Maine Coast Heritage Trust, a statewide land conservation organization, has completed the conservation of 120 acres on Clark Island in St. George.

In the coming months the land trust said it will improve access to this new public preserve.

“This place is beloved by the mid-coast community, and we’re grateful to all who made generous gifts to make this project possible,” says MCHT Land Project Manager Steve Walker. “We’re also extremely thankful to the Nickerson heirs for their long-term stewardship of this property, their generous practice of permitting public use over the years, and their willingness to sell the land at a discounted price for permanent conservation.”

In the coming months, MCHT will install signs, clear trails, and make other improvements to ready the property for ongoing use by locals and visitors. MCHT encourages all visitors to respect the preserve boundaries, as it borders two private residences on the island, and to use a newly built shoreline trail that bypasses the road at the north end of the island.

Parking for preserve visitors is currently available only at the nearby Craignair Inn, which has established eight designated spaces in their newly renovated parking lot.

In addition to being a destination for hikers, bird watchers and others wishing to enjoy its natural beauty, the island serves as one of the few remaining un-fragmented coastal habitat blocks in the region, supporting a diversity of marine and terrestrial wildlife including more than 100 species of migratory birds, multiple otter dens, and many vernal pools. Much of the inter-tidal salt marsh, mudflat, and beach natural community types are designated as Significant Tidal Waterfowl and Wading Bird Habitat by the Maine Department of Inland Fisheries and Wildlife, the land trust said in a news release.

Clark Island's original settlement dates back to the 1780s with quarrying operations beginning in the 1830s. By 1890, 100 stone cutters and their families, plus supporting crews of quarrymen and sculptors, along with 51 children, lived on Clark Island. In 1892, the town of Saint George paid for a granite causeway from the mainland to Clark Island, and by 1900, 400 people – 300 of them stone cutters – were employed in the quarry operation.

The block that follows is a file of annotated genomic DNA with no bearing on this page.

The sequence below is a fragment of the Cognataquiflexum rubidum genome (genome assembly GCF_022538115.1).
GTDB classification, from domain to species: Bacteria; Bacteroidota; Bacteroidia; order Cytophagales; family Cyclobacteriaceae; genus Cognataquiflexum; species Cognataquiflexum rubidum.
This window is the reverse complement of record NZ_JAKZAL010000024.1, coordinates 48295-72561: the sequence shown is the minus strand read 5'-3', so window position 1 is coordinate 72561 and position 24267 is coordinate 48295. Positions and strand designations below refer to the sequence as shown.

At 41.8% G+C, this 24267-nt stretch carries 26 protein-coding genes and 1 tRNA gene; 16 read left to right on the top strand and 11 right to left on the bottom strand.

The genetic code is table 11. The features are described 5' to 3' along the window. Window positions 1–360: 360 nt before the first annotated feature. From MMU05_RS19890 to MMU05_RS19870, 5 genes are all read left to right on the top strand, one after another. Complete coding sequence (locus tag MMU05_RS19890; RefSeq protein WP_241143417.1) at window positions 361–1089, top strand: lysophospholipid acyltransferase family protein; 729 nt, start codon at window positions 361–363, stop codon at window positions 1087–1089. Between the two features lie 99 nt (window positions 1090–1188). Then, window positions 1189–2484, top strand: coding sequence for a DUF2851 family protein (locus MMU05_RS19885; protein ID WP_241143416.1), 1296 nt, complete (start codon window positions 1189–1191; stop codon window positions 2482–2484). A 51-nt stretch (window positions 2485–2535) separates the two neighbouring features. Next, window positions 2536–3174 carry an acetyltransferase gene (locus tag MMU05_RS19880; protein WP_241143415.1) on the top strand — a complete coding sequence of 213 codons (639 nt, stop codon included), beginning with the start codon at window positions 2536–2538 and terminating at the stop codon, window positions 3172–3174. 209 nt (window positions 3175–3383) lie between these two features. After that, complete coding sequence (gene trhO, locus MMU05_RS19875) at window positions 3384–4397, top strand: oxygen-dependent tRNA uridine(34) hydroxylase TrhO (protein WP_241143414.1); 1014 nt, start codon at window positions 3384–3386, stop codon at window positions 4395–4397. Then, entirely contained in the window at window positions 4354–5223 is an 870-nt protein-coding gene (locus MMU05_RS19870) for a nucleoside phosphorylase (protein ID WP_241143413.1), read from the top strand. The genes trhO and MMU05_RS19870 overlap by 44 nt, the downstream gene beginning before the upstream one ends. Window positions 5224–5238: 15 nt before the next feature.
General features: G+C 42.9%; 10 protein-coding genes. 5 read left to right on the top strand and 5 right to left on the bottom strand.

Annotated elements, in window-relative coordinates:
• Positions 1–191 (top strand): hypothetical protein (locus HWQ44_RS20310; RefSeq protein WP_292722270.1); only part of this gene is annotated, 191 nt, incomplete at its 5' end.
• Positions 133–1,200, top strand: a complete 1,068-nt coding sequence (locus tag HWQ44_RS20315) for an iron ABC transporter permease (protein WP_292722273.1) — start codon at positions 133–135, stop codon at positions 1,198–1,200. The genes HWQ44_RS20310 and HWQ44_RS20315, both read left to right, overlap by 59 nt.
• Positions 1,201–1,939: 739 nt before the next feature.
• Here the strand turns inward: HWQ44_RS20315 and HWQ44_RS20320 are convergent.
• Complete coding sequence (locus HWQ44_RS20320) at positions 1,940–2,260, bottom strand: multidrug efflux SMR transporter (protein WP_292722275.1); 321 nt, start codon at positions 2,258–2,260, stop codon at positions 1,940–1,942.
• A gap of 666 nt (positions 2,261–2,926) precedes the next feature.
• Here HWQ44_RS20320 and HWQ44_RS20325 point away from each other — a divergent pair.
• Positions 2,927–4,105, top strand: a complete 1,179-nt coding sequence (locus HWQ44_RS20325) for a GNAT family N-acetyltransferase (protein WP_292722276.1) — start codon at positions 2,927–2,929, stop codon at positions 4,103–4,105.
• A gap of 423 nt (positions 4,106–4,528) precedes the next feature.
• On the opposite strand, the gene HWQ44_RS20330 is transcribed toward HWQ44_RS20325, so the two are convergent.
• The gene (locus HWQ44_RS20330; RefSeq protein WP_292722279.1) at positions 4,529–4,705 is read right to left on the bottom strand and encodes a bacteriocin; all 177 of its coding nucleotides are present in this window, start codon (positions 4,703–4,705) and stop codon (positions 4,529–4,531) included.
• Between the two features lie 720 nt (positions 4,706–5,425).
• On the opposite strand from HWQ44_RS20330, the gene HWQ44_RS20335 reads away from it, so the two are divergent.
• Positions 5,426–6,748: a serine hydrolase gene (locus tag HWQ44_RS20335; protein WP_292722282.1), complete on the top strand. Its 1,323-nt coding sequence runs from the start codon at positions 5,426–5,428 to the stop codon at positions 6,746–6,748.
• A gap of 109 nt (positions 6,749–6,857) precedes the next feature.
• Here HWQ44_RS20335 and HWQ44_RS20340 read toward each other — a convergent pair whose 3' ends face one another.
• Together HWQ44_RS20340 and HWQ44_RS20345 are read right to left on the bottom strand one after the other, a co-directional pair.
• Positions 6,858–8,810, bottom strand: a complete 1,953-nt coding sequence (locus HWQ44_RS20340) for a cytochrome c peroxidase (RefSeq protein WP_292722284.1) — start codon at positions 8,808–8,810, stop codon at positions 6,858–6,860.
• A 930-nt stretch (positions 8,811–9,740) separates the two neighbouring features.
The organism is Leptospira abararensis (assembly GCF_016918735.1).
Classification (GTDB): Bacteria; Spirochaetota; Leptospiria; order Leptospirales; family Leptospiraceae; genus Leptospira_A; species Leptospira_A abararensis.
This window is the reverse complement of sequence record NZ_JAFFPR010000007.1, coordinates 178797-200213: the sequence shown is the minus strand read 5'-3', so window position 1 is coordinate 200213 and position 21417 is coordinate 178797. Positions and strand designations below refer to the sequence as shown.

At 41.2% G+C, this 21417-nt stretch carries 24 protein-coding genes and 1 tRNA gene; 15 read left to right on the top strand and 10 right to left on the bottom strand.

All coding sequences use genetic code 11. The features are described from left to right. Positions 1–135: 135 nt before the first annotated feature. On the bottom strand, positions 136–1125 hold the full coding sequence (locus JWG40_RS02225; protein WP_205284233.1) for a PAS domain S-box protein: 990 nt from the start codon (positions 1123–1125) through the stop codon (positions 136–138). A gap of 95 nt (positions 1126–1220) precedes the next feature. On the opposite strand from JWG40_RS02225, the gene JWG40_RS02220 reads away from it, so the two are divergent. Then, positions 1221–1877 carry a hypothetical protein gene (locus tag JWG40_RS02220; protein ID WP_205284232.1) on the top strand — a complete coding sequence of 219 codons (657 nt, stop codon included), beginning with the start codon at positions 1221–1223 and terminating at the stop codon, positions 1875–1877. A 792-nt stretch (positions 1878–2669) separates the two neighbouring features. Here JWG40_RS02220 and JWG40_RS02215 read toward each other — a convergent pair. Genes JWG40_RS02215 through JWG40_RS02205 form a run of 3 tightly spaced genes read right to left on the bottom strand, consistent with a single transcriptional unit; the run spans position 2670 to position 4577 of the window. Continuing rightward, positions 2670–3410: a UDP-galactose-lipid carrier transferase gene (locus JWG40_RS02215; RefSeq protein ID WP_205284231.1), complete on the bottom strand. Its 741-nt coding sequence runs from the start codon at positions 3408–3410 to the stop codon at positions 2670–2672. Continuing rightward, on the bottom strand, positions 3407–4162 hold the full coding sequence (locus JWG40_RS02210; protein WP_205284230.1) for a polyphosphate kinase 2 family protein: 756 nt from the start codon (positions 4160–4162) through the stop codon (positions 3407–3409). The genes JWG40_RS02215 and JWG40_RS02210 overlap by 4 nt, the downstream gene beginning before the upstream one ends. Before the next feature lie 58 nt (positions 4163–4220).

The Deer Isle Granite Corp. sold the property in 1957 to the family whose members still own residences on the island.

The family that owns the island (consisting of siblings Victoria Tabor, Elizabeth Davis and Christine Morgen) will retain property on the southwest corner of the island where they have a home. In addition, the caretaker's home by the causeway will also remain with the family. Another section of the island already is covered by a conservation easement from U.S. Fish & Wildlife.

Maine Coast Heritage Trust signed an option to buy the property in March 2017. A sale price was not disclosed but the trust had been trying to raise $4.8 million for the effort.

Greg and Lauren Soutiea, who bought the Craignair Inn & Restaurant in 2018, witness daily the importance of Clark Island. The inn and restaurant are adjacent to the causeway that leads to the island. "I see how special the place is to the local community," Greg said. He said every day, including in the winter, people walk out onto the island. The conservation of Clark Island will continue to allow locals and visitors an opportunity to experience the wonders of Clark Island. Lauren and Greg plan to operate a small concession stand offering refreshments for visitors this summer.

Of the $4.8 million project costs, $1 million was received through a Coastal Wetlands Grant from the U.S. Fish and Wildlife Service, and $20,000 was granted from the Maine Outdoor Heritage Fund, a program of the Maine Department of Inland Fisheries and Wildlife. MCHT seeks to raise an additional $125,000 as part of assuring long-term stewardship of the property. Those interested in donating to the effort should contact David Warren at MCHT at 607-4365.